Amoral, cunning, ruthless, and instructive, this piercing work distills three thousand years of the history of power into 48 well-explicated laws. This bold volume outlines the laws of power in their unvarnished essence, synthesizing the philosophies of Machiavelli, Sun-Tzu, Carl von Clausewitz, and other infamous strategists. The 48 Laws of Power will fascinate any reader interested in gaining, observing, or defending against ultimate control.
APPLE BOOKS REVIEW
Everything you’ve heard about this book is true. Robert Greene’s mega-bestseller is a thorough how-to guide for success by any means necessary—and some of its pointers are intense. Like Law 15, which is all about crushing your enemies. Or Law 7, which advises you to take credit for other people’s work. All that ruthlessness definitely sets Greene’s tough-love playbook apart from more kumbaya self-help guides, but he balances his cutthroat rules with loads of practical tips, such as being suspicious of free lunches (Law 40), knowing when to slow down (Law 47), and the importance of making bold decisions (Law 28). Even Don Leslie’s narration feels like a law in and of itself: Always trust someone who sounds calm and confident. A classical studies major turned screenwriter who's held more than 80 different jobs, Greene illustrates the efficacy of his laws by showing how historical badasses from Michelangelo to Al Capone used these principles to their advantage. Designed to get you pumped up, The 48 Laws of Power is a perfect workout listen.
Semi-useful character study of sociopaths
Honestly this book ended up being more funny than anything else.
There are definitely a few useful rules of thumb in here, and it’s a good idea to learn how to harness your inner dark side for use as a situational tool. However most of the material here is of VERY limited practical usefulness.
The “rules” often contradict each other and occasionally are shockingly naive. The author draws some useful insights from powerful historical figures, but intermixes it with downright harebrained ideas based on cheats and con-artists.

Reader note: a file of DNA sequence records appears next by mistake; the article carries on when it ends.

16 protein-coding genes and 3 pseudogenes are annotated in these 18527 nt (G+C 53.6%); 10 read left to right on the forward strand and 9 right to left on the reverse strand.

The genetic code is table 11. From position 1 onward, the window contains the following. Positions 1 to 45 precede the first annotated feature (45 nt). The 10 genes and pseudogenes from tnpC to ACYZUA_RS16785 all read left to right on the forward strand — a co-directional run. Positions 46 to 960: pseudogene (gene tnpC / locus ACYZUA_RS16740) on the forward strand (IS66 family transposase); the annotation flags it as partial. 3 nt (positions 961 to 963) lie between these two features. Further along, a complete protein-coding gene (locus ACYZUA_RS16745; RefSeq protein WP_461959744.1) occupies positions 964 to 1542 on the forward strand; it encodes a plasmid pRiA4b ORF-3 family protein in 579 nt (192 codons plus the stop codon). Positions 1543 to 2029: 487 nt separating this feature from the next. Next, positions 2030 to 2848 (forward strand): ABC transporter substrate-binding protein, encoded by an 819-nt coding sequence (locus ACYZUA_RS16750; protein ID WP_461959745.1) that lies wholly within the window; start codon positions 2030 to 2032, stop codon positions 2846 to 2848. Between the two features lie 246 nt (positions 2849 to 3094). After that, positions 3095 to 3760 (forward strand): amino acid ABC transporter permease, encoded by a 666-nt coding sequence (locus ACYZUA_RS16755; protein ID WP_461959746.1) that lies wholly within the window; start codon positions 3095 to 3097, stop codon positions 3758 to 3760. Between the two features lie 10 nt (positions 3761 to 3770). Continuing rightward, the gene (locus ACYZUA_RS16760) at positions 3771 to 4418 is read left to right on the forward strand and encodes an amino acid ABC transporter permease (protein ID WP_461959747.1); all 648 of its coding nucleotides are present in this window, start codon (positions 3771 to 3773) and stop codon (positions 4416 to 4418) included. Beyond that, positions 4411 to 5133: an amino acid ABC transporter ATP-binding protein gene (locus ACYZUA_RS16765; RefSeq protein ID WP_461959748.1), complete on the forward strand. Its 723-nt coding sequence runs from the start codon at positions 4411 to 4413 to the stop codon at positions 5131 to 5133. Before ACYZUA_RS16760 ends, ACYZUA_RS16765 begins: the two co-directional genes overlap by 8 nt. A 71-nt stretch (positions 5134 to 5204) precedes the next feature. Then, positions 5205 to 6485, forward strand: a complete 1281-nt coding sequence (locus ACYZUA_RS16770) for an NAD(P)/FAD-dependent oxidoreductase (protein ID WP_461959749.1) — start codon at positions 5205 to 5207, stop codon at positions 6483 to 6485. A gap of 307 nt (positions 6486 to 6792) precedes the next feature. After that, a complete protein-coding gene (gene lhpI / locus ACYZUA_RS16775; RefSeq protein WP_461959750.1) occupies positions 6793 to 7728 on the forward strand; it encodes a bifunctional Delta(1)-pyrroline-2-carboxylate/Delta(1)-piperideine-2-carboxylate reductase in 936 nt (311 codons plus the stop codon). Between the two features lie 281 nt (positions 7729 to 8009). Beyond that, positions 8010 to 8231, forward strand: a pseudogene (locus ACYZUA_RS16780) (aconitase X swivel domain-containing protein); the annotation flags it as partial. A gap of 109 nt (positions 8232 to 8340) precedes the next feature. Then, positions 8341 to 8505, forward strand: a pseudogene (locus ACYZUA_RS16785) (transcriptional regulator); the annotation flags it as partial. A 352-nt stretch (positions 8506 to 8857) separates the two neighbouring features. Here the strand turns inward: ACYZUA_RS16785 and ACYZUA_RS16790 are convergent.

My favorite parts are where the author carefully cautions “power” seekers against plain and simple honest hardworking people who are bad “marks” or “suckers” because they don’t fall for elaborate cons. They work hard, put in their time, treat people well and succeed. He makes them out to be too stupid to get it, or “lacking imagination.” I literally laughed out loud when I heard that.
A beautiful illustration of the stupidity of evil people who think they are crafty and smart while trying to make a quick buck. In the end it’s about a bunch of scheming idiots hurting each other instead of just working for success.
- Interesting stories from history
- Some useful lessons on how to look out for number one better
- LOTS of misleading garbage advice
- Occasional laughs at the stupidity of cheaters who try and take shortcuts to success
- PICK AND CHOOSE THE USEFUL MATERIAL HERE
Honestly you’re probably better off reading “How to win friends and influence people” instead if you want more success in life.
Irate (hair pulling)
This is a great edition and I love everything about it but I feel like I got jipped since some chapters glitch when the narrator is talking.